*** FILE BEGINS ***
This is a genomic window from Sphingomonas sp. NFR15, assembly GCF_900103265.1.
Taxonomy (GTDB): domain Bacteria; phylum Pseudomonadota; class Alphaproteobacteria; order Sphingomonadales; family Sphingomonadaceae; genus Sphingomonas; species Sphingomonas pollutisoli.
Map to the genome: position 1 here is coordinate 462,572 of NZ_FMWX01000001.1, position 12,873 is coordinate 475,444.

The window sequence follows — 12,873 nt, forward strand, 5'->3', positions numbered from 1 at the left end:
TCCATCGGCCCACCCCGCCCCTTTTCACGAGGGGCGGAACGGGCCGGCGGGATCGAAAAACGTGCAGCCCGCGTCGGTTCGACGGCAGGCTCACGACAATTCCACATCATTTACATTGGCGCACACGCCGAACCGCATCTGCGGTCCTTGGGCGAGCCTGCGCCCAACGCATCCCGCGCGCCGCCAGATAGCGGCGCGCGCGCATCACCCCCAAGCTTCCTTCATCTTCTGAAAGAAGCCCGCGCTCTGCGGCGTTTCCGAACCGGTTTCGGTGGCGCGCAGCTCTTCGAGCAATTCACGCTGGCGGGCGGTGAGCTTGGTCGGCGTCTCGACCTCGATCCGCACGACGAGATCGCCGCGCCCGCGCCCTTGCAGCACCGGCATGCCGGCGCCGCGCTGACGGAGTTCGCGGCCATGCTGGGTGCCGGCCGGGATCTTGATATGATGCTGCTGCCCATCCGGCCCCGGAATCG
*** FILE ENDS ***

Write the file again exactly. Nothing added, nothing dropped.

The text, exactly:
This is a genomic window from Sphingomonas sp. NFR15, assembly GCF_900103265.1.
Taxonomy (GTDB): domain Bacteria; phylum Pseudomonadota; class Alphaproteobacteria; order Sphingomonadales; family Sphingomonadaceae; genus Sphingomonas; species Sphingomonas pollutisoli.
Map to the genome: position 1 here is coordinate 462,572 of NZ_FMWX01000001.1, position 12,873 is coordinate 475,444.

The window sequence follows — 12,873 nt, forward strand, 5'->3', positions numbered from 1 at the left end:
TCCATCGGCCCACCCCGCCCCTTTTCACGAGGGGCGGAACGGGCCGGCGGGATCGAAAAACGTGCAGCCCGCGTCGGTTCGACGGCAGGCTCACGACAATTCCACATCATTTACATTGGCGCACACGCCGAACCGCATCTGCGGTCCTTGGGCGAGCCTGCGCCCAACGCATCCCGCGCGCCGCCAGATAGCGGCGCGCGCGCATCACCCCCAAGCTTCCTTCATCTTCTGAAAGAAGCCCGCGCTCTGCGGCGTTTCCGAACCGGTTTCGGTGGCGCGCAGCTCTTCGAGCAATTCACGCTGGCGGGCGGTGAGCTTGGTCGGCGTCTCGACCTCGATCCGCACGACGAGATCGCCGCGCCCGCGCCCTTGCAGCACCGGCATGCCGGCGCCGCGCTGACGGAGTTCGCGGCCATGCTGGGTGCCGGCCGGGATCTTGATATGATGCTGCTGCCCATCCGGCCCCGGAATCG